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Video Rewind: The debut episode of WWE Smackdown on April 29, 1999

The original WWF Smackdown logo.
The original WWF Smackdown logo.

The WWE is apparently toying around with the idea of moving its secondary program, Smackdown, to a Tuesday night live format to avoid competition with UFC on Friday nights once it moves its Ultimate Fighter (TUF) series starting early next year.

The program originally aired on Thursdays before moving to its Friday time slot and debuted all the way back on April 29, 1999, as a television special on UPN. The special garnered a 5.8 rating thanks to it taking place at the height of the WWE's popularity.

With all that in mind, I was tooling around YouTube and stumbled across the special Pilot episode. The quality isn't the greatest but it's a nice trip down memory lane to a time in which the pro wrestling business was booming and WWE could, quite simply, do no wrong.

Videos, accompanied by a lot of notes and background, after the jump.


Off the bat, the first thing you'll notice, obviously, is the theme music. This was a somewhat obnoxious sound to be greeted with every Smackdown but I would much prefer it to "Know Your Enemy" by Green Day, the current theme. Tony Chimel as the ring announcer brings back fond memories. The opening segment features the McMahon family, which was the norm during this time period. This was the show directly following the Raw episode in which Stephanie was "saved" after being abducted by Undertaker. Surely you remember this angle. It's the one that resulted in the most infamous and cheesy line in the history of pro wrestling: "Where to, Stephanie!?"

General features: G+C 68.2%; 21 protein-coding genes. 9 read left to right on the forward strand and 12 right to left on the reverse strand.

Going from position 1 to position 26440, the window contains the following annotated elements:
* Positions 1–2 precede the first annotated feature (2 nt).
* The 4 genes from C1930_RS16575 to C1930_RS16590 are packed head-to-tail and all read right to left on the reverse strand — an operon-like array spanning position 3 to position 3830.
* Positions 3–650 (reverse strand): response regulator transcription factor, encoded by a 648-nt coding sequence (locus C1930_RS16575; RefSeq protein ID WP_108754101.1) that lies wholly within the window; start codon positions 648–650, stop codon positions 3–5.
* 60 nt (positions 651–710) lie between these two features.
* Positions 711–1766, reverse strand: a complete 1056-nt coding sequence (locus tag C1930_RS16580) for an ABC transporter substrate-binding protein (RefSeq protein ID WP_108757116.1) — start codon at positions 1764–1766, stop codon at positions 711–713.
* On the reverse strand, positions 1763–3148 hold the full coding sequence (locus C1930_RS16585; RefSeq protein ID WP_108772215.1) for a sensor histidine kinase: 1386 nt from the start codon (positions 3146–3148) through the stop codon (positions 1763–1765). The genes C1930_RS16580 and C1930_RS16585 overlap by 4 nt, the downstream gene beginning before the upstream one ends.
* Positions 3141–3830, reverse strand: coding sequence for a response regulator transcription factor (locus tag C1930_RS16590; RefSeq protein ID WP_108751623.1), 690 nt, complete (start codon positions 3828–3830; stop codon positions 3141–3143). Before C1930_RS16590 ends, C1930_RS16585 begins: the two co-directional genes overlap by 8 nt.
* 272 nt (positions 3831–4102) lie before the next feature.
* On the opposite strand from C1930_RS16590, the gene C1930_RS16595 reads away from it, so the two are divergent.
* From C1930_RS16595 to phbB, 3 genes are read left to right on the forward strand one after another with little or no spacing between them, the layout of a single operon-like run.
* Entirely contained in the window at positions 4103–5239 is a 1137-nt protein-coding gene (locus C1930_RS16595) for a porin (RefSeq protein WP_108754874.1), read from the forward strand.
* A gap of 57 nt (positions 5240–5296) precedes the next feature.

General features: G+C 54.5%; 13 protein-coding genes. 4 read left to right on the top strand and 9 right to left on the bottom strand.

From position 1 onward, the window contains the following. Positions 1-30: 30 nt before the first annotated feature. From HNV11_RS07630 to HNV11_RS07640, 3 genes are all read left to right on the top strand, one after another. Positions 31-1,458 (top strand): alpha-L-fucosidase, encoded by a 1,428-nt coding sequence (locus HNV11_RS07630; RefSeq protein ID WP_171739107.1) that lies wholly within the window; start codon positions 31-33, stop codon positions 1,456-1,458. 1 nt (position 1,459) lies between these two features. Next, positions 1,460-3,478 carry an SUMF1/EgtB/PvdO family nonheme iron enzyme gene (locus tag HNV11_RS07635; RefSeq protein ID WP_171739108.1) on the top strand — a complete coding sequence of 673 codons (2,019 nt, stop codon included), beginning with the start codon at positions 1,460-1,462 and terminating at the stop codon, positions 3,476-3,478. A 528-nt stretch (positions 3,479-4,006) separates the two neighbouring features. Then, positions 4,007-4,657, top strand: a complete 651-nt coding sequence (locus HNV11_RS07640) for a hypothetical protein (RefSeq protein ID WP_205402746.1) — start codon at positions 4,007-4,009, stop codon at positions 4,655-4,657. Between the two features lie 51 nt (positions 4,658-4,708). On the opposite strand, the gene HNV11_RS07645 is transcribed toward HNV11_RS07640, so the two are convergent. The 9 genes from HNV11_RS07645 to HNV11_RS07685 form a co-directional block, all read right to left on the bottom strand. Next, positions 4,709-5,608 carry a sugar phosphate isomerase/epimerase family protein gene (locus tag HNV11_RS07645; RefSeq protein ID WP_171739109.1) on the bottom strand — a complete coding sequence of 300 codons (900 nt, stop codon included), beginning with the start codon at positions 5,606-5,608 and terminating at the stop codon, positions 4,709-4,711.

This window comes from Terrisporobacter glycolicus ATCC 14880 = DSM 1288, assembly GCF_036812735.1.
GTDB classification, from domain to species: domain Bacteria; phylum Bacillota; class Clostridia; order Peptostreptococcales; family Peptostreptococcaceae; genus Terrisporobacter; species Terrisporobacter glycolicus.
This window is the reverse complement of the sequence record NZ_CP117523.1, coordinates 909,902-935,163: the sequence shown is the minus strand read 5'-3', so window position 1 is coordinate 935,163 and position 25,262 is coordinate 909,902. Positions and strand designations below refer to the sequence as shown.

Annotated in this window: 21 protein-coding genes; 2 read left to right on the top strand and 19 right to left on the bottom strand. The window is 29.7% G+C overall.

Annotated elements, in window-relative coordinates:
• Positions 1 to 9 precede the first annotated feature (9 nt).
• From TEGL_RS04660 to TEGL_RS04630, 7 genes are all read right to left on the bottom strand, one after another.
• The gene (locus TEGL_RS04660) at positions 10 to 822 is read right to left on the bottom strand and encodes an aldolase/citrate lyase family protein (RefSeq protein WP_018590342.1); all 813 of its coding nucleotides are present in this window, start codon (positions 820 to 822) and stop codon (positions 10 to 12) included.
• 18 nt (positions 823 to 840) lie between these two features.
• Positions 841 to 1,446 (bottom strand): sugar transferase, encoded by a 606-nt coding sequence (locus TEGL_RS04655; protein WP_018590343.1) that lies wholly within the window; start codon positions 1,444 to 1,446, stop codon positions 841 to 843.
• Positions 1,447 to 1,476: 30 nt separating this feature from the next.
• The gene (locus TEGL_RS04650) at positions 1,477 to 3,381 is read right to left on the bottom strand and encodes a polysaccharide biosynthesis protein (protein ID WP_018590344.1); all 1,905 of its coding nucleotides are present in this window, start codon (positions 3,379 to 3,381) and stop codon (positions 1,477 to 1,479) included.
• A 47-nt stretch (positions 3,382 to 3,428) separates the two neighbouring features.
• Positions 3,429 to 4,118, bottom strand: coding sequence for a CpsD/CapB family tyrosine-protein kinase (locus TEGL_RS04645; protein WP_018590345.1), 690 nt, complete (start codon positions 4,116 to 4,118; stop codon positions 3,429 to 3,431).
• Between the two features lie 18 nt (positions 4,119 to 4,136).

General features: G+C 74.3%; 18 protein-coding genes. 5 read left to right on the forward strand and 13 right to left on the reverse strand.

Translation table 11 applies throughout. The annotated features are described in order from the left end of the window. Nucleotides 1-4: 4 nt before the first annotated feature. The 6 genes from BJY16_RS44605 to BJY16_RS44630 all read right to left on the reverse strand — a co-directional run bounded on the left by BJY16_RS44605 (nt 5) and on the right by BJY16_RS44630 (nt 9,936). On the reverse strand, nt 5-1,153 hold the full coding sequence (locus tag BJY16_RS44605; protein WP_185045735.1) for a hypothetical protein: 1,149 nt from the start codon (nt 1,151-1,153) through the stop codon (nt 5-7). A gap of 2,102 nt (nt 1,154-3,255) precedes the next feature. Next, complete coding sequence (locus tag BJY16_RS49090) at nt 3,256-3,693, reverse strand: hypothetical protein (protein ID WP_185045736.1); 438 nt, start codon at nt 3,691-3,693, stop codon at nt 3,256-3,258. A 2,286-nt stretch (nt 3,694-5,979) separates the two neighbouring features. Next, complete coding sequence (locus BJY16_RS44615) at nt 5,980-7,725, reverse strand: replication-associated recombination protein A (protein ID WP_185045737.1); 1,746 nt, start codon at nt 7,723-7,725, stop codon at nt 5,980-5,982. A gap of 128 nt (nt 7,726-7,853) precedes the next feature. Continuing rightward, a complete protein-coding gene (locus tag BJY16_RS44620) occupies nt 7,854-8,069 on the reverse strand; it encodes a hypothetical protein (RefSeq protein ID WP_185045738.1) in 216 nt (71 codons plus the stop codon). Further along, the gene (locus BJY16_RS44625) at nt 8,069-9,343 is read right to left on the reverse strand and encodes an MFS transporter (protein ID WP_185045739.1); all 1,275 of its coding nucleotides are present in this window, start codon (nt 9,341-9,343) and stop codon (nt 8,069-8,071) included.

Midway through the segment, The Corporation makes its way to the ring with a budding singles star, Triple H, along with the woman he would shun for his current wife, Chyna, and the rest of the cronies behind their leader, Shane McMahon, who promptly boots Vinny Mac and Stephanie to the back.

Shane-O-Mac sets up the main event for the night, Stone Cold Steve Austin teaming up with The Rock, who he was feuding with at the time, against Triple H, who volunteered for the match and Undertaker, who threw his hat into the ring with a cheesy promo saying he wanted revenge against Austin for stopping him on Raw just a few days prior from making Stephanie his "bride and servant." Seriously. This sounds horribly bad now, but as you can tell, it was all good back then. 'Taker was running his own faction known as "The Ministry" at the time.

Val Venis comes out and cuts his usual promo, which he was insanely over with. Jeff Jarrett makes his way to the ring with Debra, to little fanfare, and says he'll be stepping in for Owen Hart for this match. Ring the bell.